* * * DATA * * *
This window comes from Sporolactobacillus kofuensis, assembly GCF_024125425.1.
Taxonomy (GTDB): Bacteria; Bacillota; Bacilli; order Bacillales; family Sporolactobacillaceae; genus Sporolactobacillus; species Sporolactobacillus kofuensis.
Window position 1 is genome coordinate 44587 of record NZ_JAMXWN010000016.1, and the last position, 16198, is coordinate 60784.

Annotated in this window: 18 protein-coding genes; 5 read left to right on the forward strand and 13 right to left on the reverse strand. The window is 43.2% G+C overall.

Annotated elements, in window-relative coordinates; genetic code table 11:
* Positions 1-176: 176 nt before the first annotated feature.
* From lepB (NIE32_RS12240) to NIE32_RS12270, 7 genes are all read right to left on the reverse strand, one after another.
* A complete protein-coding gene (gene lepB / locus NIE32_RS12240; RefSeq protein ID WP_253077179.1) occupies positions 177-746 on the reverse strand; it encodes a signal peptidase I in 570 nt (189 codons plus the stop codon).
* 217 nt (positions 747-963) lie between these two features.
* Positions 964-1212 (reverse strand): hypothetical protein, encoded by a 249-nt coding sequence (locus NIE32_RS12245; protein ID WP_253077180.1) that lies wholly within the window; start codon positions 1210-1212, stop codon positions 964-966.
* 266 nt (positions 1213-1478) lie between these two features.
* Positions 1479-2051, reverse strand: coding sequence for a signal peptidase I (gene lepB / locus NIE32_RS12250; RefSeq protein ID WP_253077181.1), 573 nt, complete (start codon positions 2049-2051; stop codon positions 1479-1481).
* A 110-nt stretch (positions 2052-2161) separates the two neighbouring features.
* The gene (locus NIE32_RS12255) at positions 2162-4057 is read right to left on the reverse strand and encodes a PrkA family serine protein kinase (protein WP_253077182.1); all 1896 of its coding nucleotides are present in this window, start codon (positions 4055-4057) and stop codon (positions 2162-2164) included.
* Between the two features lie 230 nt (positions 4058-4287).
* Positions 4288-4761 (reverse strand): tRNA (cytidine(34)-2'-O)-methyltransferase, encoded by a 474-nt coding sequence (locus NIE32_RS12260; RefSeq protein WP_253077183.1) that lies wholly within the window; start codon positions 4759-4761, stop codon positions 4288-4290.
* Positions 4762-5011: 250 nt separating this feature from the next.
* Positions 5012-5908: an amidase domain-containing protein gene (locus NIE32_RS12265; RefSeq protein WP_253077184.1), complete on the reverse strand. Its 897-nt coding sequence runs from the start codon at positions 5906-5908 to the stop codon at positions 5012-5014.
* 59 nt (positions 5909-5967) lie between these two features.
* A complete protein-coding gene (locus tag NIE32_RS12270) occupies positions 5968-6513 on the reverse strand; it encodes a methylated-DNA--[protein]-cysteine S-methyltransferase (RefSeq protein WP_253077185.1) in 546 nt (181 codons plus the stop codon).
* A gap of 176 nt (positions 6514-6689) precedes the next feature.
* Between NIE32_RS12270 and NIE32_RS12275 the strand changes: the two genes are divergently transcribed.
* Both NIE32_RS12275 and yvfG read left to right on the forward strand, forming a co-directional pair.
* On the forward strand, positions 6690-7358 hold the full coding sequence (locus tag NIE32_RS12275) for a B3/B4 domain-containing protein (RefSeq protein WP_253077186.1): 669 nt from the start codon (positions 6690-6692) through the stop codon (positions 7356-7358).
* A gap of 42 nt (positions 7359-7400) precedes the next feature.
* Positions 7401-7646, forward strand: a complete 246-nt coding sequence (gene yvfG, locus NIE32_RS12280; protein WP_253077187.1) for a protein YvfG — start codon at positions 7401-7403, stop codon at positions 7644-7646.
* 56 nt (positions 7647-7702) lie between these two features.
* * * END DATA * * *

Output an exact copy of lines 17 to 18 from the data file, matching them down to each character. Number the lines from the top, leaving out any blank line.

* Positions 4762-5011: 250 nt separating this feature from the next.
* Positions 5012-5908: an amidase domain-containing protein gene (locus NIE32_RS12265; RefSeq protein WP_253077184.1), complete on the reverse strand. Its 897-nt coding sequence runs from the start codon at positions 5906-5908 to the stop codon at positions 5012-5014.